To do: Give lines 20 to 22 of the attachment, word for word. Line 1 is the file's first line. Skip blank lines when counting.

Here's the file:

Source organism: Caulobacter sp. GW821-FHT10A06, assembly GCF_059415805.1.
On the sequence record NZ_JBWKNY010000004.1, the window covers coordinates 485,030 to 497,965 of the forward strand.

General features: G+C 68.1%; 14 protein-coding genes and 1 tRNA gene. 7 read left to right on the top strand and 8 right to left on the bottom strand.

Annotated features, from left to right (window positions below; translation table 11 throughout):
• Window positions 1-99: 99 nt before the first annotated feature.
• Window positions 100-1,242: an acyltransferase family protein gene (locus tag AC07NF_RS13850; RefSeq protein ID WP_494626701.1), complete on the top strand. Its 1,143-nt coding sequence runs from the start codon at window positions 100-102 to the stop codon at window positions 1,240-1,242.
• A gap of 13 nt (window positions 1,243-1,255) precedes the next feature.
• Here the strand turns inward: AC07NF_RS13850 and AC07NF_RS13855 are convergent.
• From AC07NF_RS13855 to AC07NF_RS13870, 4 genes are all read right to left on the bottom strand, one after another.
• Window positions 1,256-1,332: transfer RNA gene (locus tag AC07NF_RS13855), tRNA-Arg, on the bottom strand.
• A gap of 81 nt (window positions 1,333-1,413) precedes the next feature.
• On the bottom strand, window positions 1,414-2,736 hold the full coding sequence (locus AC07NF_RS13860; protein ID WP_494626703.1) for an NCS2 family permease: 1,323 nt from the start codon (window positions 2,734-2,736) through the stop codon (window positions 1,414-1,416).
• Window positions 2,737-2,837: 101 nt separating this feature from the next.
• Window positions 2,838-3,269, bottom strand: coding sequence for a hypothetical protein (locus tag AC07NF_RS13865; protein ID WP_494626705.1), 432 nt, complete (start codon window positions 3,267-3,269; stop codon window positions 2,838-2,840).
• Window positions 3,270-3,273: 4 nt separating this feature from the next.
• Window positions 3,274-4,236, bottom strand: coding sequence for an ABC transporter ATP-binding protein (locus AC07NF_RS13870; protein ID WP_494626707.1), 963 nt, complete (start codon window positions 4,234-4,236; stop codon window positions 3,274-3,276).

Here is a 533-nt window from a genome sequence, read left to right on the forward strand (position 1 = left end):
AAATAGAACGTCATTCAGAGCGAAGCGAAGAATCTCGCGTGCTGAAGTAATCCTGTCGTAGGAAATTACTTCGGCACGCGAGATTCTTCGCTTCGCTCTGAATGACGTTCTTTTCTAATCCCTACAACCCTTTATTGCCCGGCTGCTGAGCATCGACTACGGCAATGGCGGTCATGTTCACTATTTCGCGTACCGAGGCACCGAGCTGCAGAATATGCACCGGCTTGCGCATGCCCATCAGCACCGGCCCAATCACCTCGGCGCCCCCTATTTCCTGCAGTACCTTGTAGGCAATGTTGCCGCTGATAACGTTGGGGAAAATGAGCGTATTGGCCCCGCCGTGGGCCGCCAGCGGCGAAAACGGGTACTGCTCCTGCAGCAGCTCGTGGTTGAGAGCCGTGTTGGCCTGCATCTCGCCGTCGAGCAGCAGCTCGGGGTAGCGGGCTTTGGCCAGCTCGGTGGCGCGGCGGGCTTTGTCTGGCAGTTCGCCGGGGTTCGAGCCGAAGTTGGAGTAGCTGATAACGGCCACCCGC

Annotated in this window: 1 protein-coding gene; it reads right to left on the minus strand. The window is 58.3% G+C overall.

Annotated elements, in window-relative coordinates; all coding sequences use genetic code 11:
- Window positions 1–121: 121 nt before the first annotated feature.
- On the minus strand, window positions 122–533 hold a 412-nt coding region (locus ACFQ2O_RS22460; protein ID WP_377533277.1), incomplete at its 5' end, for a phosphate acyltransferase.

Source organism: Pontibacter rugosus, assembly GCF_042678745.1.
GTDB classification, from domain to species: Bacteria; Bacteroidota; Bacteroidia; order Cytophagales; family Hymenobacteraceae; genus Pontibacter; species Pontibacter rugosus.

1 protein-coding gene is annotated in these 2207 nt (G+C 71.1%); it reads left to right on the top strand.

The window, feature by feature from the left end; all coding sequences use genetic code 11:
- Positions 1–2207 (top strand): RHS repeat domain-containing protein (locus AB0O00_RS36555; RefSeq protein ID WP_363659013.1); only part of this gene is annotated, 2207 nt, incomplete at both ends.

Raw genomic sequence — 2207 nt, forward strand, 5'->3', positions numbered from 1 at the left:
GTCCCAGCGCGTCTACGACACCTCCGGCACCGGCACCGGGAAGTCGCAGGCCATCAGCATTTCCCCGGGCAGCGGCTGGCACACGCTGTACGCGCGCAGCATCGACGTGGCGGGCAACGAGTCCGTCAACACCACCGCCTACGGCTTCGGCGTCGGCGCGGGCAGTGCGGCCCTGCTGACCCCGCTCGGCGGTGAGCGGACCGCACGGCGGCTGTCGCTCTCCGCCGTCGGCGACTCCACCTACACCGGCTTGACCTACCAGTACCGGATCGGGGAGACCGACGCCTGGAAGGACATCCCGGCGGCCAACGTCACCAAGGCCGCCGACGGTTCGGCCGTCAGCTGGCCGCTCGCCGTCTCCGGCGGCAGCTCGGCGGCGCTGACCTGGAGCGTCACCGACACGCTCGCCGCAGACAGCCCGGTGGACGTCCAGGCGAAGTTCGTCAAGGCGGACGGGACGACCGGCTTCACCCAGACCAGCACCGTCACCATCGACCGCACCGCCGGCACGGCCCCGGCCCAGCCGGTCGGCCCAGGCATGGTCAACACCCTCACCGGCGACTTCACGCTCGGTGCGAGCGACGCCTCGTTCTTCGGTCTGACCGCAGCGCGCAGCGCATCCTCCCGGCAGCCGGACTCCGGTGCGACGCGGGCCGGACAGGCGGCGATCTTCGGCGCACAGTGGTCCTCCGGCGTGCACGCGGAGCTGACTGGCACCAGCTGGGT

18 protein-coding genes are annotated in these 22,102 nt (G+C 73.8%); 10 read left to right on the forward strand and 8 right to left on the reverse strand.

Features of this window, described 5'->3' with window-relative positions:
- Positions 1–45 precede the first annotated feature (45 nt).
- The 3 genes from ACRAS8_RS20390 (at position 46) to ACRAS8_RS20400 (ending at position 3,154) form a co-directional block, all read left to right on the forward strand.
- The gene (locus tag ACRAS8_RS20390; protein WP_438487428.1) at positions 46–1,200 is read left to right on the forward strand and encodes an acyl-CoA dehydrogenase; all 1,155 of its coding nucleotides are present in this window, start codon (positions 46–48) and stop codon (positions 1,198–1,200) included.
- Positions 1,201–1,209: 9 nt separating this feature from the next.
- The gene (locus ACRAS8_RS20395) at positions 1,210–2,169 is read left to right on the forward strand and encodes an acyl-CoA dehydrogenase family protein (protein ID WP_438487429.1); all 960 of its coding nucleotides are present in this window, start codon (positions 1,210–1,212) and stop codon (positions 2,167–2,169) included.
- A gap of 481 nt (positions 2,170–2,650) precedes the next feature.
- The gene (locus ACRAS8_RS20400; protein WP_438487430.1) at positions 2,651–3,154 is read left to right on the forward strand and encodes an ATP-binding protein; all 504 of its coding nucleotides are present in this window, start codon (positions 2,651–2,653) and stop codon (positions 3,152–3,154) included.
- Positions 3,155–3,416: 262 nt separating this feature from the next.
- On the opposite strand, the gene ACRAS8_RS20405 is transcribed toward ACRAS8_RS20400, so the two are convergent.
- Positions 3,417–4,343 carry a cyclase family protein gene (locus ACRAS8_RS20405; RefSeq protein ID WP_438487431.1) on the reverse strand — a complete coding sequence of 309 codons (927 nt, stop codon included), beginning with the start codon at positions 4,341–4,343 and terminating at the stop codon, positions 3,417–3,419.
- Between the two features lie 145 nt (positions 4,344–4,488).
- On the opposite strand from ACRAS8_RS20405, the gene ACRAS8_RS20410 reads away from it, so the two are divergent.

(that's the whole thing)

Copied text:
Annotated elements, in window-relative coordinates; all coding sequences use genetic code 11:
- Window positions 1–121: 121 nt before the first annotated feature.
- On the minus strand, window positions 122–533 hold a 412-nt coding region (locus ACFQ2O_RS22460; protein ID WP_377533277.1), incomplete at its 5' end, for a phosphate acyltransferase.